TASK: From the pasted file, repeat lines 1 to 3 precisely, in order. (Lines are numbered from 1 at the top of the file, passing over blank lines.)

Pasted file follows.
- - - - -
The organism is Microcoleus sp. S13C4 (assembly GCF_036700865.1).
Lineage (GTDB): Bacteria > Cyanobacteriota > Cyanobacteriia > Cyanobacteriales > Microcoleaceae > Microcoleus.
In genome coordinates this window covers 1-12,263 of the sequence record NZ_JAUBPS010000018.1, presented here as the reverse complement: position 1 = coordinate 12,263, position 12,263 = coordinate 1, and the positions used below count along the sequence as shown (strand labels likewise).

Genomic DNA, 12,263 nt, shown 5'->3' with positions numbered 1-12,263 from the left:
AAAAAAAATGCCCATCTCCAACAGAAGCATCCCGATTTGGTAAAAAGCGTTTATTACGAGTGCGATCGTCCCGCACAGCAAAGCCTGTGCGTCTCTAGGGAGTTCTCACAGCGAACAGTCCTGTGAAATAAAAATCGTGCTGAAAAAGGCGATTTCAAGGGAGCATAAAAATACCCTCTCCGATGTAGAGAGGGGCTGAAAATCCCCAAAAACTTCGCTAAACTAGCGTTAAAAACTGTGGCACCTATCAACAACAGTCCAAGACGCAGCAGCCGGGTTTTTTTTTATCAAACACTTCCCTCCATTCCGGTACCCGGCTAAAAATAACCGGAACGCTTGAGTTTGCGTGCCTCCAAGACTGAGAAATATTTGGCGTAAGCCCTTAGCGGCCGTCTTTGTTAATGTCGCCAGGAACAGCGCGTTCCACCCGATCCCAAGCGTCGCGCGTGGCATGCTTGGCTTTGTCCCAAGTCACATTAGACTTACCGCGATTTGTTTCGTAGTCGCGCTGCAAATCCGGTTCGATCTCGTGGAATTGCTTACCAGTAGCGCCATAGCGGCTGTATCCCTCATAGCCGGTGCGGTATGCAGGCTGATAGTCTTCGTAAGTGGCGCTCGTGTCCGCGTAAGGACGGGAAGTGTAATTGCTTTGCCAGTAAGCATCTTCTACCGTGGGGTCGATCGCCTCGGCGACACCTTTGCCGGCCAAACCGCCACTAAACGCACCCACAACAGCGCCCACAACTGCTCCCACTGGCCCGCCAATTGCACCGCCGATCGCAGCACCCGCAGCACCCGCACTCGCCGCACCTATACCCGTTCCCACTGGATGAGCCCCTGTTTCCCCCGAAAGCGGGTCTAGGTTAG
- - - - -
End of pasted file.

The organism is Microcoleus sp. S13C4 (assembly GCF_036700865.1).
Lineage (GTDB): Bacteria > Cyanobacteriota > Cyanobacteriia > Cyanobacteriales > Microcoleaceae > Microcoleus.
In genome coordinates this window covers 1-12,263 of the sequence record NZ_JAUBPS010000018.1, presented here as the reverse complement: position 1 = coordinate 12,263, position 12,263 = coordinate 1, and the positions used below count along the sequence as shown (strand labels likewise).